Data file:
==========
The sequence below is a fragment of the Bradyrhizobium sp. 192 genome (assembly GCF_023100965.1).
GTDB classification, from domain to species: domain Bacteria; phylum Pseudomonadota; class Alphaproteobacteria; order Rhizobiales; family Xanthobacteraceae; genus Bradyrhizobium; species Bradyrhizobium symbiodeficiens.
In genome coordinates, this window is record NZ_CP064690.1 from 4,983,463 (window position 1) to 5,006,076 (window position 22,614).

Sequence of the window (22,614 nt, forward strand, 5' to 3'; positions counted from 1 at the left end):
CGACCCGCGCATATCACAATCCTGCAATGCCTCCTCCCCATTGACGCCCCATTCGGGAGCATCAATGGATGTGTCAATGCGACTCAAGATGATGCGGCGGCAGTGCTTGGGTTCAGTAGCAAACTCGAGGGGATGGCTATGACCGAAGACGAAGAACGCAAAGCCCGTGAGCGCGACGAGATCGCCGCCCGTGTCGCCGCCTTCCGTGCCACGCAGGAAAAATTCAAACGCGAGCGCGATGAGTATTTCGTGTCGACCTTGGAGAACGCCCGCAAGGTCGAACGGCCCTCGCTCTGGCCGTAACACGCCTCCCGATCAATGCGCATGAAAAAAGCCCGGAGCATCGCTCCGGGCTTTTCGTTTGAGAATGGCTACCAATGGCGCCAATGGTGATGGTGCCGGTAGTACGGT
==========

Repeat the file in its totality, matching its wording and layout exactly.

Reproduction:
The sequence below is a fragment of the Bradyrhizobium sp. 192 genome (assembly GCF_023100965.1).
GTDB classification, from domain to species: domain Bacteria; phylum Pseudomonadota; class Alphaproteobacteria; order Rhizobiales; family Xanthobacteraceae; genus Bradyrhizobium; species Bradyrhizobium symbiodeficiens.
In genome coordinates, this window is record NZ_CP064690.1 from 4,983,463 (window position 1) to 5,006,076 (window position 22,614).

Sequence of the window (22,614 nt, forward strand, 5' to 3'; positions counted from 1 at the left end):
CGACCCGCGCATATCACAATCCTGCAATGCCTCCTCCCCATTGACGCCCCATTCGGGAGCATCAATGGATGTGTCAATGCGACTCAAGATGATGCGGCGGCAGTGCTTGGGTTCAGTAGCAAACTCGAGGGGATGGCTATGACCGAAGACGAAGAACGCAAAGCCCGTGAGCGCGACGAGATCGCCGCCCGTGTCGCCGCCTTCCGTGCCACGCAGGAAAAATTCAAACGCGAGCGCGATGAGTATTTCGTGTCGACCTTGGAGAACGCCCGCAAGGTCGAACGGCCCTCGCTCTGGCCGTAACACGCCTCCCGATCAATGCGCATGAAAAAAGCCCGGAGCATCGCTCCGGGCTTTTCGTTTGAGAATGGCTACCAATGGCGCCAATGGTGATGGTGCCGGTAGTACGGT